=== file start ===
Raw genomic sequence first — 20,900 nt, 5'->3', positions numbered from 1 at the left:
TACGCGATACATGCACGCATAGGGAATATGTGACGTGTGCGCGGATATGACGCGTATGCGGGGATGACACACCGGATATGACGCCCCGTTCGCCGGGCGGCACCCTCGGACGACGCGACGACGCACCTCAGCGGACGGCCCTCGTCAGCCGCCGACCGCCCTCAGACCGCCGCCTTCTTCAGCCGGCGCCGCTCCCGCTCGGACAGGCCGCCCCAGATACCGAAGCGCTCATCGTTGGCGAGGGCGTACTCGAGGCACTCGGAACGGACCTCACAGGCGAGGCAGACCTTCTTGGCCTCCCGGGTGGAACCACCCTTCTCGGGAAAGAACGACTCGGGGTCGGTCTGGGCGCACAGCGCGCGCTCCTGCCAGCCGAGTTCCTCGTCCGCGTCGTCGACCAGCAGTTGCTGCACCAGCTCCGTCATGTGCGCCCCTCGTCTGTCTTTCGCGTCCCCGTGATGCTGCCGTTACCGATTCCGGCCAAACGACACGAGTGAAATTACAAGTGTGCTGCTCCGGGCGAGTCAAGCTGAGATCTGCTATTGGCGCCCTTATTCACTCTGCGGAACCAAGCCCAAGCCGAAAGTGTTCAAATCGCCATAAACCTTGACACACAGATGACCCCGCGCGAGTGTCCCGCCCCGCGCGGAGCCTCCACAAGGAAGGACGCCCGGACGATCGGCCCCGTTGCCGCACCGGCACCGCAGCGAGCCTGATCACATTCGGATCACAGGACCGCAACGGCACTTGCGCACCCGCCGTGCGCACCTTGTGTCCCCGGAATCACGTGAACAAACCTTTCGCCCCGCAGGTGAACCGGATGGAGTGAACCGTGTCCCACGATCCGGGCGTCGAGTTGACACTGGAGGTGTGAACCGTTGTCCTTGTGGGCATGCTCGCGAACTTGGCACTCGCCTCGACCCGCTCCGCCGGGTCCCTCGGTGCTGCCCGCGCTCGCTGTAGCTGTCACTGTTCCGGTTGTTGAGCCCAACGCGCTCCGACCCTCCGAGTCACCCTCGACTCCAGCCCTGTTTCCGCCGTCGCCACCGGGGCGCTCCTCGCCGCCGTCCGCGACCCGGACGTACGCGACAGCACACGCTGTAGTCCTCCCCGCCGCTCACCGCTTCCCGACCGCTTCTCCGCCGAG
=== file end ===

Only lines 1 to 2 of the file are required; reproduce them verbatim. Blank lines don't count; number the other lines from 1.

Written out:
Raw genomic sequence first — 20,900 nt, 5'->3', positions numbered from 1 at the left:
TACGCGATACATGCACGCATAGGGAATATGTGACGTGTGCGCGGATATGACGCGTATGCGGGGATGACACACCGGATATGACGCCCCGTTCGCCGGGCGGCACCCTCGGACGACGCGACGACGCACCTCAGCGGACGGCCCTCGTCAGCCGCCGACCGCCCTCAGACCGCCGCCTTCTTCAGCCGGCGCCGCTCCCGCTCGGACAGGCCGCCCCAGATACCGAAGCGCTCATCGTTGGCGAGGGCGTACTCGAGGCACTCGGAACGGACCTCACAGGCGAGGCAGACCTTCTTGGCCTCCCGGGTGGAACCACCCTTCTCGGGAAAGAACGACTCGGGGTCGGTCTGGGCGCACAGCGCGCGCTCCTGCCAGCCGAGTTCCTCGTCCGCGTCGTCGACCAGCAGTTGCTGCACCAGCTCCGTCATGTGCGCCCCTCGTCTGTCTTTCGCGTCCCCGTGATGCTGCCGTTACCGATTCCGGCCAAACGACACGAGTGAAATTACAAGTGTGCTGCTCCGGGCGAGTCAAGCTGAGATCTGCTATTGGCGCCCTTATTCACTCTGCGGAACCAAGCCCAAGCCGAAAGTGTTCAAATCGCCATAAACCTTGACACACAGATGACCCCGCGCGAGTGTCCCGCCCCGCGCGGAGCCTCCACAAGGAAGGACGCCCGGACGATCGGCCCCGTTGCCGCACCGGCACCGCAGCGAGCCTGATCACATTCGGATCACAGGACCGCAACGGCACTTGCGCACCCGCCGTGCGCACCTTGTGTCCCCGGAATCACGTGAACAAACCTTTCGCCCCGCAGGTGAACCGGATGGAGTGAACCGTGTCCCACGATCCGGGCGTCGAGTTGACACTGGAGGTGTGAACCGTTGTCCTTGTGGGCATGCTCGCGAACTTGGCACTCGCCTCGACCCGCTCCGCCGGGTCCCTCGGTGCTGCCCGCGCTCGCTGTAGCTGTCACTGTTCCGGTTGTTGAGCCCAACGCGCTCCGACCCTCCGAGTCACCCTCGACTCCAGCCCTGTTTCCGCCGTCGCCACCGGGGCGCTCCTCGCCGCCGTCCGCGACCCGGACGTACGCGACAGCACACGCTGTAGTCCTCCCCGCCGCTCACCGCTTCCCGACCGCTTCTCCGCCGAG